Review: KLARION #6

by Robert Reed
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The final battle ensues in the opening pages of Klarion #6 as the Witch-Boy faces off against Coal of the Necropolitan Club. The technological mage tries to throw Klarion off-balance by claiming that Zell bewitched the newcomer when he entered the Moody Museum. Coal doesn’t do this to try to weaken Klarion, so much as he looks to recruit the young witch into the Necropolitan Club. Klarion, for his part, rejects the offer outright, exclaiming, “Why join either of you? I got both kinds of magic.” And after warding off Coal with the aid of his buddy-bot, Klarion returns to the Moody Museum where he intends to put the other mages in their place.

Klarion attempts to assert himself before facing his final challenge – reunite with his familiar Teekl, and face off the demonic Gargora. The final fight merges Klarion’s struggle with his past and his arrogance as he reconciles with his familiar to banish Gargora.

The issue ends with a series of smaller scenes, as Klarion confronts Zell about her possibly bewitching him to lure him into the Moody Museum. In other locations, the Necropolitan Club prepares to move on without Coal, while Beelzebub and Swag drink to the success of their manipulations. The scene ends with Klarion joining the Moody Museum and preparing to train a new group of students in the ways of the supernatural.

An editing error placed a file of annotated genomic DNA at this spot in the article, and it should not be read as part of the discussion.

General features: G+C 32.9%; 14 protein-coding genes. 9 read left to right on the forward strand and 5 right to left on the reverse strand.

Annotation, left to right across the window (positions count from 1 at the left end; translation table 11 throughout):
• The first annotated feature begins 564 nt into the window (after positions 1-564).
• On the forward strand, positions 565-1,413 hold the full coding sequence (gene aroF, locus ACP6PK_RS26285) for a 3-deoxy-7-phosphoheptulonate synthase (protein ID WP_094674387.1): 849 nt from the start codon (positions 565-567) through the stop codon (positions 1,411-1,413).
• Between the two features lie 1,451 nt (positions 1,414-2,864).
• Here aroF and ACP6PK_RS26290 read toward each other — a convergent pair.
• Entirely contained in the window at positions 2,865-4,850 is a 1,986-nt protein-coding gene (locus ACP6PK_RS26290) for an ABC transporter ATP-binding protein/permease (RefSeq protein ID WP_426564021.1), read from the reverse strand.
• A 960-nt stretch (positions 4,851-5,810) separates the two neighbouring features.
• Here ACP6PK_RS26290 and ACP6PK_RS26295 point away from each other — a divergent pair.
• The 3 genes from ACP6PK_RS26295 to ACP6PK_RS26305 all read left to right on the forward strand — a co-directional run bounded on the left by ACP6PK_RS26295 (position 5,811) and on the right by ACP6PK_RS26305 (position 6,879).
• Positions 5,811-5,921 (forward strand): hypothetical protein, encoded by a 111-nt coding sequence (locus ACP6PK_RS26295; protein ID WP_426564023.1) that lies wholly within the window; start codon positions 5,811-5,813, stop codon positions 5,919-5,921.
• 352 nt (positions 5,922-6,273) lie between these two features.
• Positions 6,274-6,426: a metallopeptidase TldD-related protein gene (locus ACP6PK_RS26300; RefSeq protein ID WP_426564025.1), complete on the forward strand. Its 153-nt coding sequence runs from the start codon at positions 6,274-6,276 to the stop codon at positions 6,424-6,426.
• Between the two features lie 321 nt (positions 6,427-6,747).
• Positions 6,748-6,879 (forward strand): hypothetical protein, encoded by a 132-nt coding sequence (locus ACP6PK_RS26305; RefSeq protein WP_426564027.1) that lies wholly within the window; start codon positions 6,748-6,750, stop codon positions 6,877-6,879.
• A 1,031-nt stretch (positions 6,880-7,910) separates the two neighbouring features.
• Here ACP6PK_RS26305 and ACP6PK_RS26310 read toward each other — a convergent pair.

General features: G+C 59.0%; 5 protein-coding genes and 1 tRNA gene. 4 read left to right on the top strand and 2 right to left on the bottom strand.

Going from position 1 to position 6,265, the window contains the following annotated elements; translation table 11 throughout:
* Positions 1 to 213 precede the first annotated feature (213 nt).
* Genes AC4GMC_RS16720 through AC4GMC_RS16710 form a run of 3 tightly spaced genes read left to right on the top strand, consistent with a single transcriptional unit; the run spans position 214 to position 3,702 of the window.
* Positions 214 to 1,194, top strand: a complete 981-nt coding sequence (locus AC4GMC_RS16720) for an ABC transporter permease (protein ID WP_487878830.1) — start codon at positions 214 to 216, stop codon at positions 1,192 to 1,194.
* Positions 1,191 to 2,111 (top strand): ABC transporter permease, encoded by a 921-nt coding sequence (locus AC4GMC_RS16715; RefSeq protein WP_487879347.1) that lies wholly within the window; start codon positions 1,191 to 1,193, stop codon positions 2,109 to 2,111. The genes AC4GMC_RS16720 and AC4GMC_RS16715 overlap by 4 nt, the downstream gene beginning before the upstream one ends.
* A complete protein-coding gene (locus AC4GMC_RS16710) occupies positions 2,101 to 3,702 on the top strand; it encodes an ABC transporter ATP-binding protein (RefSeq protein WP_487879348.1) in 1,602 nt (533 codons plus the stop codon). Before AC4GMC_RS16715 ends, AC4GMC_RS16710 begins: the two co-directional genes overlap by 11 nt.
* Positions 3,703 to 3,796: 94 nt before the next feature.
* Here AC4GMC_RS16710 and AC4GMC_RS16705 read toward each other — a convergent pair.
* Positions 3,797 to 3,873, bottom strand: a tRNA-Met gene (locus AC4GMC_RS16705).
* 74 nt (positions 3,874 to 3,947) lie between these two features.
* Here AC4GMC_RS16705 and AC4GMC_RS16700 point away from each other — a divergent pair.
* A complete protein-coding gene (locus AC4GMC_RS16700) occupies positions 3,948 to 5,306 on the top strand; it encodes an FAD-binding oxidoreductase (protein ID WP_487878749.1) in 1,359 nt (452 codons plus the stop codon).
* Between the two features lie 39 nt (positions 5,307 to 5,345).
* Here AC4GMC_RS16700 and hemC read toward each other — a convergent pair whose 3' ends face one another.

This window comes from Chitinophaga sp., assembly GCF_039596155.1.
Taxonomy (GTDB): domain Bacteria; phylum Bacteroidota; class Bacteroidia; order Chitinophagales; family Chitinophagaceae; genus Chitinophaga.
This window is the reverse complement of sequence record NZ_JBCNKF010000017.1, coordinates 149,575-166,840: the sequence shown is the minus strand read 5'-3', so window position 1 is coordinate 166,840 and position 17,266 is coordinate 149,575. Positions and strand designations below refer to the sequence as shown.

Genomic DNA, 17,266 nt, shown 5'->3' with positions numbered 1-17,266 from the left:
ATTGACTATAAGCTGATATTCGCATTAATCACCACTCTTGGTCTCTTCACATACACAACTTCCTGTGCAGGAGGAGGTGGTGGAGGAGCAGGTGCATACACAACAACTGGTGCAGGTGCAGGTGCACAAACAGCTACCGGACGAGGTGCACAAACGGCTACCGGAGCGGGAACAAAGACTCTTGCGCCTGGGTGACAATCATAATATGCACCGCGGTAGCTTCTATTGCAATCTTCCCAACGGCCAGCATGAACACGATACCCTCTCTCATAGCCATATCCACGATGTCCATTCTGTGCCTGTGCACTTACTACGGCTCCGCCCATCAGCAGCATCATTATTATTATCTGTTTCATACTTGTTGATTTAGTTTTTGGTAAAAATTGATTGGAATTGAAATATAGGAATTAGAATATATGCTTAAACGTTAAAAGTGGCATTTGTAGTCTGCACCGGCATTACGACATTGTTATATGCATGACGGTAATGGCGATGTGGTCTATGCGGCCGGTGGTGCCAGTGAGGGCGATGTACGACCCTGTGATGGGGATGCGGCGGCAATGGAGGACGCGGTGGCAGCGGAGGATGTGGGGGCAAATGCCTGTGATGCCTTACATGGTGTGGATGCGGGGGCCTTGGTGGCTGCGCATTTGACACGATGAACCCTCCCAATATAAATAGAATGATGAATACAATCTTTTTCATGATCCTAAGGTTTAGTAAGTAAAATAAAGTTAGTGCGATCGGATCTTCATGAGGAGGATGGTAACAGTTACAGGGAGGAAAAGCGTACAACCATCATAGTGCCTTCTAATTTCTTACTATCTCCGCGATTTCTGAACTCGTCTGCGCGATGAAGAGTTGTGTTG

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The artwork by Trevor McCarthy and Szymon Kudranski is fantastic this issue. The two-page layouts that have defined this series really shine in the conflicts here as the panels add a palpable energy to the proceedings. There’s a swagger to Klarion in this issue that oozes through his body language and the smirks he offers. Colorist Guy Major also deserves major credit for the art this issue as luminescent blues and greens add to the tone and spectacle of the book.

Ann Nocenti’s characterization of Klarion is in full-stride here, and it’s delightful to read. The real highlight of the issue comes in the dark humor that comes in the interaction between Klarion and his buddy-bot which has taken to calling Klarion father. It’s quite clear that Klarion has no real love for the robot and the abusive relationship between them works well as a dark comedy.


The pacing of the series has been its downfall, and Klarion #6 does not escape this pitfall. The conflict between Klarion and the Necropolitan Club is dealt with half-way through the issue, and as a finale of sorts, the back end of the issue focuses on a conflict between the denizens of the Moody Museum and Gargora, a demon from Jack Kirby’s work in the 70s. While it’s nice to see a callback to this series’ predecessor, it seems bizarre to pull this story forward in the finale, especially when the other issues in the arc spent time setting up the Necropolitan Club as the big threat.

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Klarion has been a series of missteps buttressed by some truly fantastic art. Ann Nocenti demonstrated a strong take on the titular character, but the plot seemed overly compressed so  that none of it left a true impression. It’s unfortunate that the series didn’t get more room to breathe, but it was a zany ride while it lasted.


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